Australian Election Surprise

Some of you may be disappointed with the Australian federal election result last Saturday. Especially if you think like I do, that we need to take stronger action to reduce greenhouse emissions and also to prepare people for much warmer weather to come.

Actually, there’s not much politicians can really do. Think about it. Pretty much everything we need to do to reduce greenhouse emissions relies on engineering and that in turn relies on private finance.

Coal fired power stations are not uneconomic because of the cost of coal and generation equipment. They’re only uneconomic because financiers suspect that no one will be able to operate these power stations after about 10-15 years. So instead of recouping the money over 30 years, the project proponent has to show how they can recoup the finance and interest (hiked for risk) over 10 years. That makes the whole project less commercially attractive than renewables like solar and wind.

It’s unrealistic to expect governments in a coal producing country to rule out coal-fired power stations. But there’s no need to. Risk-averse banks and pension funds do it for us. As they will in India, China and other countries as well.

We now have engineering solutions for reducing and eliminating most greenhouse emissions.

Take Close Comfort for example. Small localised air-conditioners greatly extend the temperature range in which people can be comfortable in hot conditions. Up to 45° or so. Close Comfort can help eliminate greenhouse emissions caused by air-conditioners. That’s expected to reduce warming about 0.5° compared with business as normal by the end of the century. What’s more, people will be paying much less on their electricity bills. And governments will be collecting less taxes as a result.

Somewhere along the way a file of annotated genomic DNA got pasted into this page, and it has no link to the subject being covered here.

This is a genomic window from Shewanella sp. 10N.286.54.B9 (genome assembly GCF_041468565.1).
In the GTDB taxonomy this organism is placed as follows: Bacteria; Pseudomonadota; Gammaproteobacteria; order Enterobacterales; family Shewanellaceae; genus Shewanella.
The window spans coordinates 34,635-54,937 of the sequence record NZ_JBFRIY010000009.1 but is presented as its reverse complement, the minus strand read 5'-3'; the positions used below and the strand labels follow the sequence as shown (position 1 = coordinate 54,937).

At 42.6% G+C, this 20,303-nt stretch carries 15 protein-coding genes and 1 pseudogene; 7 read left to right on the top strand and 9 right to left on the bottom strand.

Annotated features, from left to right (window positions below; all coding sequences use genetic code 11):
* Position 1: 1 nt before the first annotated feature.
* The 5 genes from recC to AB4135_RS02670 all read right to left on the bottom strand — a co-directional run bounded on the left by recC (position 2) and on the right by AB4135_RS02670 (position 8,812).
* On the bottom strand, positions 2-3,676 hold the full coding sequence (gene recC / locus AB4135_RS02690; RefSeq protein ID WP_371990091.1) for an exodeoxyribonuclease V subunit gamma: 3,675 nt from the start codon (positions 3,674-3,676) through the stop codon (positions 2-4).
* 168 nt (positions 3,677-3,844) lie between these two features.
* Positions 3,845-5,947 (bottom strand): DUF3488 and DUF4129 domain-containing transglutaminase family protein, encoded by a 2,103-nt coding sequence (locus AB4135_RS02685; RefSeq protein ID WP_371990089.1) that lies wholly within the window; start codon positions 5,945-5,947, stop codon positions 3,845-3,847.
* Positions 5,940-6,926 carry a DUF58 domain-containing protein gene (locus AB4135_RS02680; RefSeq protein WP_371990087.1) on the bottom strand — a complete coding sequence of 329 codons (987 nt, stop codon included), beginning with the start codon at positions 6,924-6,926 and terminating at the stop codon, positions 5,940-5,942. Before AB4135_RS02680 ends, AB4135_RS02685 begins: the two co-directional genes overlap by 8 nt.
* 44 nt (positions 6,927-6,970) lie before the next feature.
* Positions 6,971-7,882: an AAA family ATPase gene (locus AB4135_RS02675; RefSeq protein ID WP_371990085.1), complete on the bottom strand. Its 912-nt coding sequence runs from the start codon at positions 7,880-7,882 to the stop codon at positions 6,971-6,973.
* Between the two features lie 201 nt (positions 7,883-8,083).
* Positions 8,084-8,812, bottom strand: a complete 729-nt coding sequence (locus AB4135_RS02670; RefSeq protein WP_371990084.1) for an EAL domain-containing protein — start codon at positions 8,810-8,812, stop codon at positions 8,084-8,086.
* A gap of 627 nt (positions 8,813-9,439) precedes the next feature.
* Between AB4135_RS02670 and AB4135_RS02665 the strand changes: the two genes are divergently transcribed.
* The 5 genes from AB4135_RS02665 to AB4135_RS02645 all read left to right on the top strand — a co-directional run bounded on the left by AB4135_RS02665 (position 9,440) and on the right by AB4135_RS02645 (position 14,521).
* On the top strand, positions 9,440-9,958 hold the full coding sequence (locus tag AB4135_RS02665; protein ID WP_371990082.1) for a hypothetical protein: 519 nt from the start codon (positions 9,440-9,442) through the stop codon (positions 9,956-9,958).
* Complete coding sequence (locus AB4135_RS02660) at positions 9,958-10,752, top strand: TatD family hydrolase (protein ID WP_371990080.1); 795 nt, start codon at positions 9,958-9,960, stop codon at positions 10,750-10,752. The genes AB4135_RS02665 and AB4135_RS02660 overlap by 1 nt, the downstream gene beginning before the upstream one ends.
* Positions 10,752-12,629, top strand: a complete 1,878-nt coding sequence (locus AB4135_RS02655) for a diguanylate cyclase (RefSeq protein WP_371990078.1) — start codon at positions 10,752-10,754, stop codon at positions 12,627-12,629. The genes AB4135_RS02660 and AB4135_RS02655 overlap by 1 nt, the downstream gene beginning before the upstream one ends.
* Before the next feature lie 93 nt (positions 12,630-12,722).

In other words, no government action is necessary. Sometimes, governments can get in the way with outdated regulations. In theory, governments could help. But that relies on politicians and committees making smart decisions: sometimes they do but not always.

Of course, as engineers we need to remind ourselves that it’s our job to enable people to do more with less: less effort, less energy, less material resources, less health risks, less uncertainty for investors, and less environmental disturbance.

And we also have to learn to collaborate better: something that is not acknowledged in engineering schools, let alone taught. That way we will be more likely to deliver on our promises and improve our present appalling project delivery performances. Fixing that would make it easier to get investors on-side.

So let’s not worry too much about politicians and get on and do the things that we need to do: things they cannot do anything about. If we as engineers provide solutions which make life easier for people, and save money, we don’t need government assistance. And I know we can do that when it comes to energy efficiency and greenhouse emissions. Some issues, like plastics pollution, probably do need government action. But we need to recognise where politics can help and where it just gets in the way.

Engineering Value Creation

Before reading this, please see the post of December 7, 2017, where I have released a comprehensive guide for engineers, students and educators on value creation in engineering enterprises…..

In my last post, I wrote a brief explanation about value and value creation, noting that “value” has many different meanings.

In this post I will summarize what Bill Williams and I think is a new theory of engineering value creation, the subject of my address to the International Conference on Engineering Education Research (iCEER 2016) in Sydney on November 24.

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Why an engineering project can fail (1)

In this series of posts, I am going to show how engineering underpins the world economy more than we think, and how we can improve our engineering performances by changing the way we think about engineering.  The last post was bad news for us engineers.  The good news is that we can all gain by improving our engineering performances.  However, to turn our performance around, we first need to understand what’s not working.